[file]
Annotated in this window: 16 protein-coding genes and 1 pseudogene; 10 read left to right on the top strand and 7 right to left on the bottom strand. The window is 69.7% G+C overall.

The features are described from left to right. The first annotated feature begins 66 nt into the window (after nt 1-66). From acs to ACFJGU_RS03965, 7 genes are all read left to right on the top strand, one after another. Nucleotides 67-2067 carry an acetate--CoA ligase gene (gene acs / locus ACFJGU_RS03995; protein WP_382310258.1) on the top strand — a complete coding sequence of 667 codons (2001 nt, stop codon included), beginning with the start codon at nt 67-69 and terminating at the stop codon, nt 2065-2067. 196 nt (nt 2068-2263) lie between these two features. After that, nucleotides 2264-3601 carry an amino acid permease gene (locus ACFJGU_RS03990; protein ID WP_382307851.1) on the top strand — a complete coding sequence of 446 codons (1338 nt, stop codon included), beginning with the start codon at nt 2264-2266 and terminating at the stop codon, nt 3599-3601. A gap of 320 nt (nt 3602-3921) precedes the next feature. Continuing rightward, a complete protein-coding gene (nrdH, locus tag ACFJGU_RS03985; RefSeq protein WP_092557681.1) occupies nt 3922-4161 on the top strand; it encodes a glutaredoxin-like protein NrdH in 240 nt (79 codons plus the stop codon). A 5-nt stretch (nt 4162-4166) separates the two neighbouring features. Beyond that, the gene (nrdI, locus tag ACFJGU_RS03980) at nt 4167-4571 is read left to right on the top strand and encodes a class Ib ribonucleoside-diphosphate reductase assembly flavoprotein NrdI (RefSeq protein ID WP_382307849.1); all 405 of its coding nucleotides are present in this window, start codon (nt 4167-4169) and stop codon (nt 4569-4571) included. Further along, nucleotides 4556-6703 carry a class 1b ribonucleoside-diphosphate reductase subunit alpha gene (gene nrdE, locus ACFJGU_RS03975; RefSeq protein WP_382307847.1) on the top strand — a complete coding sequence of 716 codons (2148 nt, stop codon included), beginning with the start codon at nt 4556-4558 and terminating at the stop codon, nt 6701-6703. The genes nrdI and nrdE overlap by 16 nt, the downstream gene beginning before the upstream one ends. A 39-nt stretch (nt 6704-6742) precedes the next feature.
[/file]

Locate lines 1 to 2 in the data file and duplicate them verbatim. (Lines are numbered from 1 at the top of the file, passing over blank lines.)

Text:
Annotated in this window: 16 protein-coding genes and 1 pseudogene; 10 read left to right on the top strand and 7 right to left on the bottom strand. The window is 69.7% G+C overall.

The features are described from left to right. The first annotated feature begins 66 nt into the window (after nt 1-66). From acs to ACFJGU_RS03965, 7 genes are all read left to right on the top strand, one after another. Nucleotides 67-2067 carry an acetate--CoA ligase gene (gene acs / locus ACFJGU_RS03995; protein WP_382310258.1) on the top strand — a complete coding sequence of 667 codons (2001 nt, stop codon included), beginning with the start codon at nt 67-69 and terminating at the stop codon, nt 2065-2067. 196 nt (nt 2068-2263) lie between these two features. After that, nucleotides 2264-3601 carry an amino acid permease gene (locus ACFJGU_RS03990; protein ID WP_382307851.1) on the top strand — a complete coding sequence of 446 codons (1338 nt, stop codon included), beginning with the start codon at nt 2264-2266 and terminating at the stop codon, nt 3599-3601. A gap of 320 nt (nt 3602-3921) precedes the next feature. Continuing rightward, a complete protein-coding gene (nrdH, locus tag ACFJGU_RS03985; RefSeq protein WP_092557681.1) occupies nt 3922-4161 on the top strand; it encodes a glutaredoxin-like protein NrdH in 240 nt (79 codons plus the stop codon). A 5-nt stretch (nt 4162-4166) separates the two neighbouring features. Beyond that, the gene (nrdI, locus tag ACFJGU_RS03980) at nt 4167-4571 is read left to right on the top strand and encodes a class Ib ribonucleoside-diphosphate reductase assembly flavoprotein NrdI (RefSeq protein ID WP_382307849.1); all 405 of its coding nucleotides are present in this window, start codon (nt 4167-4169) and stop codon (nt 4569-4571) included. Further along, nucleotides 4556-6703 carry a class 1b ribonucleoside-diphosphate reductase subunit alpha gene (gene nrdE, locus ACFJGU_RS03975; RefSeq protein WP_382307847.1) on the top strand — a complete coding sequence of 716 codons (2148 nt, stop codon included), beginning with the start codon at nt 4556-4558 and terminating at the stop codon, nt 6701-6703. The genes nrdI and nrdE overlap by 16 nt, the downstream gene beginning before the upstream one ends. A 39-nt stretch (nt 6704-6742) precedes the next feature.